by Faith DuBois, RiseVT Staff
There was a giddy, excited energy in the air on the eve of Trike Night at Grand Isle School in mid-March as students got ready to enjoy some free-wheeling freedom that wove math activities with movement. From the smiles and the laughter, the fun wasn’t limited to just the children. Families enjoyed the activities and infectious happiness of the kids as well, including the innocent joy found in the usually forbidden aspect of zooming through the school hallways on bikes, scooters, and Big Wheels.
The event, dreamed up by Erin Oliver, Math Specialist at Grand Isle School and Moretti, RiseVT’s embedded School Wellness Specialist, was designed to meet the combined goals of Title 1 Math and RiseVT’s healthy lifestyle initiative. Ms. Oliver and some of her students led the creation of math activities and Moretti oversaw the layout of the “town,” which came together in turning the school into Mathmagicland for a night. Maps led participants to different areas of the town that were located throughout the school. Each of the locations had activities that were engaging and fun, with underpinnings of math; students barely noticed they were practicing their math skills while going for a spin.
The first stop, of course, was the DMV to register your vehicle and receive a license to drive. The license doubled as a name tag and identified the level of math activity the drivers were to participate in at each stop. Older students were available as taxi drivers for anyone needing wheels. Mathmagicland had components of a traditional town, with twists. There was a Dog Park complete with two live therapy dogs and hidden Clifford the Dog signs for kids to find. Third grader Maddie created the Clifford challenge and took her responsibility seriously in hiding the signs and then helping the little kids to find them when assistance was needed. The popularity of her station spoke to her hard work and dedication and was a highlight of the night.
Of course, no town would be complete without a Library, which housed a variety of fun and engaging picture books that related to math. There were designated parking areas in the halls outside of the various stations, as well as a bank where participants could collect fake money to be used at the grocery store and theatre, where a gregarious hostess, Jennifer, led everyone in singing and dancing to educational videos.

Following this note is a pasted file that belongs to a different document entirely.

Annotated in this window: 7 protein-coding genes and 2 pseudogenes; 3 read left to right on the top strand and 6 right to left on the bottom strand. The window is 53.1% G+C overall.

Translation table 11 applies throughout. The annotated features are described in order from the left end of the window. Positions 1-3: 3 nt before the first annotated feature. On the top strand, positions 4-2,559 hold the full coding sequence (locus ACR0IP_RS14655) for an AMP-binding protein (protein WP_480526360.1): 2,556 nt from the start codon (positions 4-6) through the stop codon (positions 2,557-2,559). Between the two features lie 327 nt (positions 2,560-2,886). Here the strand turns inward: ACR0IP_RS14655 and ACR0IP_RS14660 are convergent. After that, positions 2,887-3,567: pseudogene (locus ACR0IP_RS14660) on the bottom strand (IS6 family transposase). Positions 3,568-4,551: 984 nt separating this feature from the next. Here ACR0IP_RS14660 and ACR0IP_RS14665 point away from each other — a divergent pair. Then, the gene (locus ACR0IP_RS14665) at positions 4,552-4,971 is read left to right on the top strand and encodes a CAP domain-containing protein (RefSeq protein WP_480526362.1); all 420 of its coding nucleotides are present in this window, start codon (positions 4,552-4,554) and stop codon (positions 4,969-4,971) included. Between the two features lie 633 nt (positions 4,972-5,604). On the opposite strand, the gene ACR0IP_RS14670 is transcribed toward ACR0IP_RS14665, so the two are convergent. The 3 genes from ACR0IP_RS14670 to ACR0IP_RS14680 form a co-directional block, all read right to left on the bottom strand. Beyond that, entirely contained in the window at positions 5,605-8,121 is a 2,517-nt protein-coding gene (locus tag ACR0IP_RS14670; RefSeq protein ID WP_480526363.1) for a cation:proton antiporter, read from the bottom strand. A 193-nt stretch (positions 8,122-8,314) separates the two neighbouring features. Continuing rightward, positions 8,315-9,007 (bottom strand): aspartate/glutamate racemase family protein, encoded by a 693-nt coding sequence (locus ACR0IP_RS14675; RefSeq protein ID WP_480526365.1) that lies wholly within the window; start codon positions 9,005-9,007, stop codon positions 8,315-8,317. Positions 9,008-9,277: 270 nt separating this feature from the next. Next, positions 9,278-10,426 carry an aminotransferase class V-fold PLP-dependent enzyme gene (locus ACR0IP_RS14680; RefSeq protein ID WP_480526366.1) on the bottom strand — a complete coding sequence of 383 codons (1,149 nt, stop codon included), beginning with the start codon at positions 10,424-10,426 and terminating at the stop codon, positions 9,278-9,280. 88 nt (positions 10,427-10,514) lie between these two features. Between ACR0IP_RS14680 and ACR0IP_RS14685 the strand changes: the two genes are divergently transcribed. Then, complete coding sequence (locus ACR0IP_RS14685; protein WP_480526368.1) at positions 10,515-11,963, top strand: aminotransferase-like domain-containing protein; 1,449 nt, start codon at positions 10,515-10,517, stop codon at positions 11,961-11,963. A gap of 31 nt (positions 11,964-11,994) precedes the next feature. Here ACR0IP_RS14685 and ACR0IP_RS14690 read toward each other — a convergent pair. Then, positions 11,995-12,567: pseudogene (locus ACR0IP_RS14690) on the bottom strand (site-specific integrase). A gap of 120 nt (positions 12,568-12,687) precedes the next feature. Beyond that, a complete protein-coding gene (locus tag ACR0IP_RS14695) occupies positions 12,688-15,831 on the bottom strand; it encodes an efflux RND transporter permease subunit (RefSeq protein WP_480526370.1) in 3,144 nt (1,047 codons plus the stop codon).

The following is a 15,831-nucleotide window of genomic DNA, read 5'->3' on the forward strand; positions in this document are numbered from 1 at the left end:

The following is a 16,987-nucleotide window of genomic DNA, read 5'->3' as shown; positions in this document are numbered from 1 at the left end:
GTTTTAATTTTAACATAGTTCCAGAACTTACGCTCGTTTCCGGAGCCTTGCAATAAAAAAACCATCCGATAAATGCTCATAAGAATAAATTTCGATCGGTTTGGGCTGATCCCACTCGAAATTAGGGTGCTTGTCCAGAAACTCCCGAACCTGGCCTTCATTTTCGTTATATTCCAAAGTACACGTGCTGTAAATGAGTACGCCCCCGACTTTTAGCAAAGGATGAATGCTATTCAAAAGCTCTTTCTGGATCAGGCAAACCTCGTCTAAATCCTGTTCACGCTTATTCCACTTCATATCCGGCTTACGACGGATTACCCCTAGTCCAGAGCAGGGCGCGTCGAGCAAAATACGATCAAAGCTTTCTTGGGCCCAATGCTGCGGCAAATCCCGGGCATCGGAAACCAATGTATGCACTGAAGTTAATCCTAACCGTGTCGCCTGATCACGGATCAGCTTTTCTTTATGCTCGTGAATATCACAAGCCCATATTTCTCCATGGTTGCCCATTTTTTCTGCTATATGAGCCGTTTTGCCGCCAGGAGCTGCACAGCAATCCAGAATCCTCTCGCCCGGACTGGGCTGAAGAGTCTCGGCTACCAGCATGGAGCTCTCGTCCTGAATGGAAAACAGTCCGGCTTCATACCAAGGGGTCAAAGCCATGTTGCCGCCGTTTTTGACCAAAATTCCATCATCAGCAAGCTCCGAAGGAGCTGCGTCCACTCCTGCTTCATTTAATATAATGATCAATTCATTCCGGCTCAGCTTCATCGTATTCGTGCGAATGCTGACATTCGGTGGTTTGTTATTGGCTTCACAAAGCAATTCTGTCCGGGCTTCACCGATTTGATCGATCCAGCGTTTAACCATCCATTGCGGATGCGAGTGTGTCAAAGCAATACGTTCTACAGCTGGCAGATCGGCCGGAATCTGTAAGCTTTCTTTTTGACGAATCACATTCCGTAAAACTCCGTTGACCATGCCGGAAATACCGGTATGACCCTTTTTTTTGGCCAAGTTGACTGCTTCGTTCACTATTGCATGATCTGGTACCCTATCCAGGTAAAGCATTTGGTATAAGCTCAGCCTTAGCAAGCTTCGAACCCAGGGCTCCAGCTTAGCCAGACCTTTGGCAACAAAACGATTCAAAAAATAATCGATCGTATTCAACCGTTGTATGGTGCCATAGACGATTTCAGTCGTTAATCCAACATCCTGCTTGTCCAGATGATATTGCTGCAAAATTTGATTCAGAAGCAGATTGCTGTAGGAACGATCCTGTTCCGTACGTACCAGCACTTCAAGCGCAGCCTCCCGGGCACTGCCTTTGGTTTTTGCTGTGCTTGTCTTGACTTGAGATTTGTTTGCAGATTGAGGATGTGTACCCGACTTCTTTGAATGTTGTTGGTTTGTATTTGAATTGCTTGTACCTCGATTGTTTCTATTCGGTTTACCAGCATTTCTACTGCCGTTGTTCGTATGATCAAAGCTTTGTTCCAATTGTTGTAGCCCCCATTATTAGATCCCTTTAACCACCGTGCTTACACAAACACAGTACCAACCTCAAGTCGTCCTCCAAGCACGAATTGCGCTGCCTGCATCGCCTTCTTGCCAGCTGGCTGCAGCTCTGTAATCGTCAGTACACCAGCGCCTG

The Gas Station provided a place for commuters to fuel up with a smoothie, which they made using the smoothie bike, where RiseVT’s Miss Betsy topped them off with smiles and friendly conversation. Then it was off to the Bowling Alley in the gym where human bowling was set up. Kids and adults had a blast pushing each other on scooter-boards towards life-sized cardboard bowling pins.
Another example of older student involvement was in the Park, where Ms. Oliver notes, “third grader, Charlie, designed a challenge for the night that was super popular. He created huge paper airplanes for students to try to fly as far down the number line as they could go. For little kids that wanted to, Charlie had extra paper for them to learn how to make their own paper planes for home”. Charlie and his coworker Emily had also created other math-related games to share in the town’s playground, which they enjoyed demonstrating.
In fact, the engagement of older students contributed a great deal to the success of the evening. There were 26 total preK-2nd grade students in attendance (with one to two adults in tow) and 18 3rd-8th grade student volunteers, some of whom were able to use this as community service towards their required service hours (though most were because of the sheer fun of it). The student volunteers did everything from helping to design, build and oversee math activities to providing their services as taxi cab drivers. Their involvement was felt to be empowering as it allowed them to engage in leadership and service roles. Asked if she envisions this event taking place again in the future, Ms. Oliver answered with, “a way to learn through play, imagination, and movement is always a thing worth repeating.”